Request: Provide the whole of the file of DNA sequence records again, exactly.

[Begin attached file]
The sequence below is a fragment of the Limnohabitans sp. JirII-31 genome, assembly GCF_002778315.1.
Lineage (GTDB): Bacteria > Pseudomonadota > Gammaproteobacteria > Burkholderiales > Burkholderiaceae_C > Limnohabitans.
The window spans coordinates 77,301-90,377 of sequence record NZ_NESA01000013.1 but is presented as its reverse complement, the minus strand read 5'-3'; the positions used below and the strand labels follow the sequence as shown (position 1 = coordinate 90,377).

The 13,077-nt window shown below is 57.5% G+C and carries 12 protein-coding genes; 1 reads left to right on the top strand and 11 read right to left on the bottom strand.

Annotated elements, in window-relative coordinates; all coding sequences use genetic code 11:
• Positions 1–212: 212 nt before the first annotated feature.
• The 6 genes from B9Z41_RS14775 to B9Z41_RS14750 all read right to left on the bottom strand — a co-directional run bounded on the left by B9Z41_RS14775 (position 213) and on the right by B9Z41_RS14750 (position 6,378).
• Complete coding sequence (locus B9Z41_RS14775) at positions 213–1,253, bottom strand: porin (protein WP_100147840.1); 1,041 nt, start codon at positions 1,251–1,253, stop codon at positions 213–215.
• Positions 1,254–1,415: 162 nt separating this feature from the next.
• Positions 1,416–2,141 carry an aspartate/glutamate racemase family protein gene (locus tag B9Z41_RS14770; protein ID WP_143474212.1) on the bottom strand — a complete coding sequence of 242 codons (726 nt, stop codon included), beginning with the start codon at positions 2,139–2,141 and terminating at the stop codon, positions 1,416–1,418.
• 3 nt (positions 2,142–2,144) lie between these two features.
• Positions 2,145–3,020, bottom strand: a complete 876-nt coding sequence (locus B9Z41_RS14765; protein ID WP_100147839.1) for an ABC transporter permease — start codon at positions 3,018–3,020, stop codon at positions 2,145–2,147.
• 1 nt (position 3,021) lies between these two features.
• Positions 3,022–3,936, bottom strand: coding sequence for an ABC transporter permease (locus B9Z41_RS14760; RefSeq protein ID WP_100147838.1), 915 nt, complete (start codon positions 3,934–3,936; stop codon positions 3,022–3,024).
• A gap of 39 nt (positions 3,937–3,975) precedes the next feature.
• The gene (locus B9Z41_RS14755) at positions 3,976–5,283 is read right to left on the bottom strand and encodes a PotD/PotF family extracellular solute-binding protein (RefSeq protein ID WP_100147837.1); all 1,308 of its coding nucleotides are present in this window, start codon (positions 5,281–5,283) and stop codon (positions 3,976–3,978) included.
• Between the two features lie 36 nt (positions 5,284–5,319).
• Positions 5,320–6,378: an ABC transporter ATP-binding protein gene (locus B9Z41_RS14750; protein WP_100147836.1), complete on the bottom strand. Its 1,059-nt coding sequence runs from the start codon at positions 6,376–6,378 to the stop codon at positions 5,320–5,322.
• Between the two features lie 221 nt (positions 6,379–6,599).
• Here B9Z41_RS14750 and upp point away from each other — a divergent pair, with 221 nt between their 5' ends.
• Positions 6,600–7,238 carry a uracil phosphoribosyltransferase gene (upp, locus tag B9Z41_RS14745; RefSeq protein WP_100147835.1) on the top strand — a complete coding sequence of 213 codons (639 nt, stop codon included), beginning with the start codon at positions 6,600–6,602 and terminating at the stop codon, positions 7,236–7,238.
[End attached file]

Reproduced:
The sequence below is a fragment of the Limnohabitans sp. JirII-31 genome, assembly GCF_002778315.1.
Lineage (GTDB): Bacteria > Pseudomonadota > Gammaproteobacteria > Burkholderiales > Burkholderiaceae_C > Limnohabitans.
The window spans coordinates 77,301-90,377 of sequence record NZ_NESA01000013.1 but is presented as its reverse complement, the minus strand read 5'-3'; the positions used below and the strand labels follow the sequence as shown (position 1 = coordinate 90,377).

The 13,077-nt window shown below is 57.5% G+C and carries 12 protein-coding genes; 1 reads left to right on the top strand and 11 read right to left on the bottom strand.

Annotated elements, in window-relative coordinates; all coding sequences use genetic code 11:
• Positions 1–212: 212 nt before the first annotated feature.
• The 6 genes from B9Z41_RS14775 to B9Z41_RS14750 all read right to left on the bottom strand — a co-directional run bounded on the left by B9Z41_RS14775 (position 213) and on the right by B9Z41_RS14750 (position 6,378).
• Complete coding sequence (locus B9Z41_RS14775) at positions 213–1,253, bottom strand: porin (protein WP_100147840.1); 1,041 nt, start codon at positions 1,251–1,253, stop codon at positions 213–215.
• Positions 1,254–1,415: 162 nt separating this feature from the next.
• Positions 1,416–2,141 carry an aspartate/glutamate racemase family protein gene (locus tag B9Z41_RS14770; protein ID WP_143474212.1) on the bottom strand — a complete coding sequence of 242 codons (726 nt, stop codon included), beginning with the start codon at positions 2,139–2,141 and terminating at the stop codon, positions 1,416–1,418.
• 3 nt (positions 2,142–2,144) lie between these two features.
• Positions 2,145–3,020, bottom strand: a complete 876-nt coding sequence (locus B9Z41_RS14765; protein ID WP_100147839.1) for an ABC transporter permease — start codon at positions 3,018–3,020, stop codon at positions 2,145–2,147.
• 1 nt (position 3,021) lies between these two features.
• Positions 3,022–3,936, bottom strand: coding sequence for an ABC transporter permease (locus B9Z41_RS14760; RefSeq protein ID WP_100147838.1), 915 nt, complete (start codon positions 3,934–3,936; stop codon positions 3,022–3,024).
• A gap of 39 nt (positions 3,937–3,975) precedes the next feature.
• The gene (locus B9Z41_RS14755) at positions 3,976–5,283 is read right to left on the bottom strand and encodes a PotD/PotF family extracellular solute-binding protein (RefSeq protein ID WP_100147837.1); all 1,308 of its coding nucleotides are present in this window, start codon (positions 5,281–5,283) and stop codon (positions 3,976–3,978) included.
• Between the two features lie 36 nt (positions 5,284–5,319).
• Positions 5,320–6,378: an ABC transporter ATP-binding protein gene (locus B9Z41_RS14750; protein WP_100147836.1), complete on the bottom strand. Its 1,059-nt coding sequence runs from the start codon at positions 6,376–6,378 to the stop codon at positions 5,320–5,322.
• Between the two features lie 221 nt (positions 6,379–6,599).
• Here B9Z41_RS14750 and upp point away from each other — a divergent pair, with 221 nt between their 5' ends.
• Positions 6,600–7,238 carry a uracil phosphoribosyltransferase gene (upp, locus tag B9Z41_RS14745; RefSeq protein WP_100147835.1) on the top strand — a complete coding sequence of 213 codons (639 nt, stop codon included), beginning with the start codon at positions 6,600–6,602 and terminating at the stop codon, positions 7,236–7,238.